Question: Should we or should we not mourn for the death of a loved one?
Allow me to explain.
Our belief and trust in G-d frames our lives in discipline and security. We
believe in G-d, therefore we study His Torah and do His Mitzvos. G-d's
Mitzvos direct our actions and thoughts in every arena of life and living.
We believe in the G-d Who is creator and master of all things. We believe
in the G-d Who created and does all things for reasons known fully only to
Him. We believe that those reasons are by definition good and beneficial
regardless of our limited comprehension or agreement. Therefore, illness
and death must be good, not bad.
The myriads of questions that this line of impractical reasoning raises are
obvious. If illness is good, why seek medical therapies and interventions?
If all things are "by definition good," how about the Holocaust? Why work
for an income? Why do anything except sit around praying and believing?
However, regardless of the impractical nature of this line of reasoning,
the question still remains.
Our belief in G-d extends way beyond the limits of our mortal time frame.
Fundamental to our belief in G-d is our belief in reward and punishment in
an afterlife of relative eternal duration. Therefore, why mourn the passing
of our mortal beings from this world when the eternal qualities of our
spiritual existence and potential in the World To Come are limitless? Why
mourn the passing of limited comprehension, physical pain, mental
deterioration, hatred, jealousy, war, conflict, and selfishness? In fact,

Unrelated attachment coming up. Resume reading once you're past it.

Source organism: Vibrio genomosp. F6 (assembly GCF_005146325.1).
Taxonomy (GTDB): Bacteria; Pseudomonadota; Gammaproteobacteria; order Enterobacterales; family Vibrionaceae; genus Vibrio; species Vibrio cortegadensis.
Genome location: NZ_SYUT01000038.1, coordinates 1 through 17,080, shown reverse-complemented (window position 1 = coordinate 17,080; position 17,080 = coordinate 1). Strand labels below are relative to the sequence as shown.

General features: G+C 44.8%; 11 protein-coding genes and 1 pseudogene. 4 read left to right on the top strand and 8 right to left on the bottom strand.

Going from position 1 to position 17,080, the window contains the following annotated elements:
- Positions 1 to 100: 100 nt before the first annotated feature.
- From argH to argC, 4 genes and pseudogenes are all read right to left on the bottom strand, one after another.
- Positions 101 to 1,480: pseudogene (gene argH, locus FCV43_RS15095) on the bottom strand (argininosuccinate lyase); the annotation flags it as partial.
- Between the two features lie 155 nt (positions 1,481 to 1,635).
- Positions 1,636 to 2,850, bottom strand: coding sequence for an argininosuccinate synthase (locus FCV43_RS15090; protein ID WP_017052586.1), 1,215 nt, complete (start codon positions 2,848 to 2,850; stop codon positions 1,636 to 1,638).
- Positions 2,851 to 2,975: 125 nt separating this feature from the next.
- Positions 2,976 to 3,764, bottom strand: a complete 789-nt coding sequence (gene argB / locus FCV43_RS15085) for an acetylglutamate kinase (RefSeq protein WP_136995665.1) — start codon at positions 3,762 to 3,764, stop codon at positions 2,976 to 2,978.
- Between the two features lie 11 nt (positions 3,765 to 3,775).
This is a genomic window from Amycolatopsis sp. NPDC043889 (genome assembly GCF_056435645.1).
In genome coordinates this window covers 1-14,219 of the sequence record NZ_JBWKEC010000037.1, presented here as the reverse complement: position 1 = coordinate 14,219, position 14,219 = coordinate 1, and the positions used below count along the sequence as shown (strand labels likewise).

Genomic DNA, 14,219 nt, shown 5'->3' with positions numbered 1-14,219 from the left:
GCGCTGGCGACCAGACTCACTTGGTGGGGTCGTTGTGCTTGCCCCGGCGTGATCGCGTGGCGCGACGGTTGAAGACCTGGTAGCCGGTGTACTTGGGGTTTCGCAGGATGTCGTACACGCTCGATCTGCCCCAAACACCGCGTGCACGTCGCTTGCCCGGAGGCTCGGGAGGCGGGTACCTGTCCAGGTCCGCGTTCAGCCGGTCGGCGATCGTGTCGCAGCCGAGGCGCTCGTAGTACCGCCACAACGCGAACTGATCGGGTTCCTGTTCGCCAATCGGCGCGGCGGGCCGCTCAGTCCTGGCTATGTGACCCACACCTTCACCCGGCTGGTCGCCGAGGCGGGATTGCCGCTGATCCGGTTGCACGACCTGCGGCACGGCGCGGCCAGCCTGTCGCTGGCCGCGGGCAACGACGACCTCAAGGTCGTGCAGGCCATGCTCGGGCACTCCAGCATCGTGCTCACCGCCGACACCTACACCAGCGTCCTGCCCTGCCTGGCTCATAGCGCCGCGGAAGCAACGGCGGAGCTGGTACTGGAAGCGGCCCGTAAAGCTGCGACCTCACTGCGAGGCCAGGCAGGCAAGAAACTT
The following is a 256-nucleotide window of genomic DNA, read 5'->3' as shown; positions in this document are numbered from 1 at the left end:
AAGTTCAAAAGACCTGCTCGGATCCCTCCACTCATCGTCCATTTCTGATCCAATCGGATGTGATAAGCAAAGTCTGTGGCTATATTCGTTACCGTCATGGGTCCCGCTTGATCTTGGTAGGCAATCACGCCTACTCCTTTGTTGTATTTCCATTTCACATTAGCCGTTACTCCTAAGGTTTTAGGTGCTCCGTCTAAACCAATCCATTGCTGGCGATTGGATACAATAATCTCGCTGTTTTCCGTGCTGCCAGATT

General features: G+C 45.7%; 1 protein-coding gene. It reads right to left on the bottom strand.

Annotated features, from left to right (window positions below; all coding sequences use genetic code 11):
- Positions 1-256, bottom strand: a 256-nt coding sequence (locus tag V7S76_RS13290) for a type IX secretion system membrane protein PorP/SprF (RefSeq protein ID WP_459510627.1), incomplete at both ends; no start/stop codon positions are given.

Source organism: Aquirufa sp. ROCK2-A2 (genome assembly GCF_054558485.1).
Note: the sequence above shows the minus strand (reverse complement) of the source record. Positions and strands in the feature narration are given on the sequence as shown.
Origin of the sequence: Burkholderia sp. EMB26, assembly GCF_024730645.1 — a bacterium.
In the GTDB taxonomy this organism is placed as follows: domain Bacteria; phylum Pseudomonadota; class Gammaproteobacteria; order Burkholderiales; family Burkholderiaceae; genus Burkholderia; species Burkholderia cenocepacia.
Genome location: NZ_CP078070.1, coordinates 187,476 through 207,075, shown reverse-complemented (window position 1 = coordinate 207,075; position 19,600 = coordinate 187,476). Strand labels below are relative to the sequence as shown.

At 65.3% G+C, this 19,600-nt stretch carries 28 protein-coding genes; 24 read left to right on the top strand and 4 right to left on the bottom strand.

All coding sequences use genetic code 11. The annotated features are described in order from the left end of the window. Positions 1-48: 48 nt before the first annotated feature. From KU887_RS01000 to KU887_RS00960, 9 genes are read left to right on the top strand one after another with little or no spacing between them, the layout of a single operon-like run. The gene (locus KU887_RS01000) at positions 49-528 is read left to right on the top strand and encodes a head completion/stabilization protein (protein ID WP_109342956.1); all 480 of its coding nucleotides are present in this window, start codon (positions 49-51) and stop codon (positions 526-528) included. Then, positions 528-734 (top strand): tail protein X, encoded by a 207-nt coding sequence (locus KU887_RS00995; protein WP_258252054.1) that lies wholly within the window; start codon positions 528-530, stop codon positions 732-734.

we should rejoice the passing of mortality with song, gladness, and good
However, the Rambam in the Laws of Mourning 13:12 states, " Anyone who does
not mourn in the manner commanded by the Rabbis is an Achzari - a person
without compassion or conscience." It is important to note that there is a
specific Mitzvah in the Torah to mourn for one day. Moshe Rabbeinu was the
"Rabbi" who added the additional days constituting the Shivah period. This
makes the laws of Aveylus - mourning among the oldest of our traditions.
Clearly, G-d and the Rabbis expected us to mourn the death of our loved
ones and not rejoice!
The beginning of this week's Parsha seems to say differently. After stating
that the regular Kohain - priest is allowed to attend the burials of his
seven closest relatives, the Torah turns its attention to the restrictions
placed upon the Kohain Gadol - High Priest. "The Kohain who is exalted
above his brethren… shall not leave his head unshorn and shall not rend
his garments… He shall not contaminate himself to his father or his
mother… he shall not desecrate the sanctuary of his G-d…" (21:10-12)
The regular Kohain is not permitted to "contaminate" himself by
participating in burials and funerals except with his seven closest
relatives: father, mother, brother, unmarried sister, son and daughter.
However, the Kohain Gadol is restricted from participating in the burials
of his seven closest relatives as well.
At first glance this appears to be somewhat cruel and insensitive. Why
should the Torah restrict a son from participating in the burial of a
parent or G-d forbid child? Why restrict a regular Kohain from ever
visiting the graves of his family? More so, the Kohanim and the Kohain